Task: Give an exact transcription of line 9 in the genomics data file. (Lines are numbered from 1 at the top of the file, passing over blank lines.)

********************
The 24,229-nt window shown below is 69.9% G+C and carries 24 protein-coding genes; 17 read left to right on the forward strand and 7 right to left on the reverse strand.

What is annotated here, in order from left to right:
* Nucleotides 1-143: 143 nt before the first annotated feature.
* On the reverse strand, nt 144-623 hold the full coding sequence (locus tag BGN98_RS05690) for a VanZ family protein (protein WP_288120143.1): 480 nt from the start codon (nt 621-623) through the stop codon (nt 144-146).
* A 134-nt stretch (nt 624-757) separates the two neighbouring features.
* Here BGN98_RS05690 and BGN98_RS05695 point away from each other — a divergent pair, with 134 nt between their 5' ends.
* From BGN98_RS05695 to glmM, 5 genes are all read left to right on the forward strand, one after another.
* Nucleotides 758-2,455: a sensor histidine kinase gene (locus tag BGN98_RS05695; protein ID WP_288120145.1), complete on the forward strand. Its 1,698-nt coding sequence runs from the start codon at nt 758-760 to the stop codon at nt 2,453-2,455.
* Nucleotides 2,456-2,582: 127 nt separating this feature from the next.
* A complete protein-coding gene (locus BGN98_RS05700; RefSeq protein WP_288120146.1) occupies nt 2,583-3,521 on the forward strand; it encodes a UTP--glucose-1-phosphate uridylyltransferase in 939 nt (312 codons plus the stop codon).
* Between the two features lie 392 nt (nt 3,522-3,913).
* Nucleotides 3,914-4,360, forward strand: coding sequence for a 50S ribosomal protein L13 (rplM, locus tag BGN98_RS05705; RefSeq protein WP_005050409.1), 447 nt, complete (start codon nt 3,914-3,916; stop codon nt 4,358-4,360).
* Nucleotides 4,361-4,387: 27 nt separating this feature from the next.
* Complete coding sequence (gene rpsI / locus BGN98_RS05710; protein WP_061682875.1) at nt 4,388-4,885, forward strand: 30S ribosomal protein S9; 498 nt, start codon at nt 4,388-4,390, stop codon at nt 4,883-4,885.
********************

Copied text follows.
* Nucleotides 2,456-2,582: 127 nt separating this feature from the next.